Life update: I'm joining Notion!
My "please email, don't use Twitter DM" shirt is raising a lot of questions that are answered by my "please email, don't use Twitter DM" shirt.
The best Taylor Swift song is still Love Story, and the best performance of it is still from the 1989 World Tour.
There’s a story I’ve been wanting to write, but currently don’t have time for. It’s still mostly a scattered cloud of ideas and motifs, so I’m going to write them here in case I want to come back to it when I have time to write some fiction.
I'm fascinated by dreams:
- Dreams as something that makes us human, but as something that can also be transhumanist: technology letting us relive dreams, engineer dreams, and interpret dreams as if prophetic and magical
- Chasing Dreams (a kind of goal-directed behavior) as key to agenthood and intelligence
I'm also interested in exploring these other ideas:
- Escape, independence, freedom as fundamental agentic desires, even beyond humanity
- Cloning and identity. What becomes of identity in a world where the marginal cost of cloning (biological clones, content clones) goes to zero?
- One speculation is to think of the self as a kind of autonomous cloud of distributed agents working together (consciously or not) to accomplish shared goals, rather than a single body.
This idea came to me, ironically, in a dream about an emancipated humanoid robot learning to contend with the concept of identity in a world full of clones of itself. A bit like The Bicentennial Man, but more cyberpunk.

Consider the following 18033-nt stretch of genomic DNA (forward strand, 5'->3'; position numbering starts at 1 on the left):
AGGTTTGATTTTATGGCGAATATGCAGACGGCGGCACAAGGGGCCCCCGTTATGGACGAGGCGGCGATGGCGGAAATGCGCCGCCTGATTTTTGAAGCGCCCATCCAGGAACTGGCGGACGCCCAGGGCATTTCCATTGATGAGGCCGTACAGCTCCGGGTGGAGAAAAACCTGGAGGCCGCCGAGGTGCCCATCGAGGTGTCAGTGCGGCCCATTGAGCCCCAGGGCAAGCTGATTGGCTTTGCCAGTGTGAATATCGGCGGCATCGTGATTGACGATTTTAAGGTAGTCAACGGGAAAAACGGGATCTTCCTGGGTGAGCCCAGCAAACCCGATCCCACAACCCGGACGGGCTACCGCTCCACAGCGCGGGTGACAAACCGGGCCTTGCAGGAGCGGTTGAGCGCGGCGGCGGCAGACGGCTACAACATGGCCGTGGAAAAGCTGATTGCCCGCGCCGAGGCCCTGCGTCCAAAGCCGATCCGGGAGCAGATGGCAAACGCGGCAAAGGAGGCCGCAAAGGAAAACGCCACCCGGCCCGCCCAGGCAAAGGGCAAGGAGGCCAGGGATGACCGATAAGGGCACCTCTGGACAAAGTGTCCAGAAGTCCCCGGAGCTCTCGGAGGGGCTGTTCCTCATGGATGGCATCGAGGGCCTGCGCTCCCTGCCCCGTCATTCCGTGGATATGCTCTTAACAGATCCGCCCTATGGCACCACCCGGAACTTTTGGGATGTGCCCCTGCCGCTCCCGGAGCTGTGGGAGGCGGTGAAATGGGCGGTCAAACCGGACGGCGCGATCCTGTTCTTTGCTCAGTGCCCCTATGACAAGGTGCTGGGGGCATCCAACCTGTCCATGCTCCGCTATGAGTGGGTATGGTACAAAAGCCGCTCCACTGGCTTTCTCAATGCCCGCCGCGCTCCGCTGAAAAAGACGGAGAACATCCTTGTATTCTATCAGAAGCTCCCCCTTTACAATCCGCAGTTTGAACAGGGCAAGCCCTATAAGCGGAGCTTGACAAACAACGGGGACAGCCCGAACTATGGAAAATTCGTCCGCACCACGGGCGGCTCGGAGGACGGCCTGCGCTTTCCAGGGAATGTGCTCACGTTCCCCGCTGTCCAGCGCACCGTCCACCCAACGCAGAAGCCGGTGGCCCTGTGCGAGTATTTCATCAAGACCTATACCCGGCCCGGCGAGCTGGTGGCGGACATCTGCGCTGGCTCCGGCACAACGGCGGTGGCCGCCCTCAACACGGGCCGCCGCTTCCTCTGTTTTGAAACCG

A wise mentor (sadly can't recall who) once told me that good research, above all, asks an interesting question and teaches us something new and meaningful about the world.
I always found that last bit a useful guiding principle: no matter the results or the benchmarks or the numbers and feats in the paper, if the work doesn't reveal something new and interesting about the ideas or mechanisms it studies, it feels less like research and more like engineering.
Latent representations are just semantically sensitive, potentially reversible hash functions.
Impossible to overstate the technical complexity involved in building a simple rich text editor that works well. I'm constantly surprised by how deceptively simple it seems from the outside, and how even extremely well-resourced teams with very talented people often discover latent bugs or misalignments between "what should make sense" and "what people seem to expect the thing to do in the real world."
A key tension when engineering with deep learning systems is balancing composability with performance. In general, when not bottlenecked by compute nor data, DL systems perform best when trained end-to-end on a suitable objective. But intermediate features of the learned model are hard to interpret, and because these intermediate features not intended to be consumed by humans, it's hard to integrate many such systems together into a larger whole in a way that allows humans to reason about the behavior of the integrated whole as reliably as “classic” software systems with well-defined interfaces between modular parts.
For example, Tesla's autonomous driving system has hundreds of subsystems trained semi-independently (same model backbone shared for efficiency, but different training objectives for downstream models). These subsystems perform specific, human-legible tasks like “identify drivable areas” or “locate pedestrians in the scene” which feed into subsequent tasks. This makes debugging and maintenance easier, but might cap system performance for tasks that require passing ambiguity or other more nuanced state between models.